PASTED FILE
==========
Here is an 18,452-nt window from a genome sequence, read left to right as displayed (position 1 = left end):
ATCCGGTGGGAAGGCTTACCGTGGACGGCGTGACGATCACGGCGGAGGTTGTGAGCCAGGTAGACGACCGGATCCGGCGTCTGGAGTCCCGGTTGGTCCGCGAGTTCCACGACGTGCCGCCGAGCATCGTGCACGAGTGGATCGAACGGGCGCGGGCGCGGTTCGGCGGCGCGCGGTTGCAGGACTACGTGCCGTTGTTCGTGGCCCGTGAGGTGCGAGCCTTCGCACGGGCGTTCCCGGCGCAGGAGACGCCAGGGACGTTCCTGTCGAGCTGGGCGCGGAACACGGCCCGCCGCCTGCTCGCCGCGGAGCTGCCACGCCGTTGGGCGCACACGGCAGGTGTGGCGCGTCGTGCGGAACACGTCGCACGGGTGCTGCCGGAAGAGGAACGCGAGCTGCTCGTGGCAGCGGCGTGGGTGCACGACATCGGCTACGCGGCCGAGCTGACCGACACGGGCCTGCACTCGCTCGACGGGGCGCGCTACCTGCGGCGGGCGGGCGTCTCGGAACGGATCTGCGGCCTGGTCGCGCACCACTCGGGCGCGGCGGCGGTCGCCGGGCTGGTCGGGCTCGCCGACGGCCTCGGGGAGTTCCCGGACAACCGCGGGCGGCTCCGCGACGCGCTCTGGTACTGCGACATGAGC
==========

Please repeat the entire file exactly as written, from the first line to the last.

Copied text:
Here is an 18,452-nt window from a genome sequence, read left to right as displayed (position 1 = left end):
ATCCGGTGGGAAGGCTTACCGTGGACGGCGTGACGATCACGGCGGAGGTTGTGAGCCAGGTAGACGACCGGATCCGGCGTCTGGAGTCCCGGTTGGTCCGCGAGTTCCACGACGTGCCGCCGAGCATCGTGCACGAGTGGATCGAACGGGCGCGGGCGCGGTTCGGCGGCGCGCGGTTGCAGGACTACGTGCCGTTGTTCGTGGCCCGTGAGGTGCGAGCCTTCGCACGGGCGTTCCCGGCGCAGGAGACGCCAGGGACGTTCCTGTCGAGCTGGGCGCGGAACACGGCCCGCCGCCTGCTCGCCGCGGAGCTGCCACGCCGTTGGGCGCACACGGCAGGTGTGGCGCGTCGTGCGGAACACGTCGCACGGGTGCTGCCGGAAGAGGAACGCGAGCTGCTCGTGGCAGCGGCGTGGGTGCACGACATCGGCTACGCGGCCGAGCTGACCGACACGGGCCTGCACTCGCTCGACGGGGCGCGCTACCTGCGGCGGGCGGGCGTCTCGGAACGGATCTGCGGCCTGGTCGCGCACCACTCGGGCGCGGCGGCGGTCGCCGGGCTGGTCGGGCTCGCCGACGGCCTCGGGGAGTTCCCGGACAACCGCGGGCGGCTCCGCGACGCGCTCTGGTACTGCGACATGAGC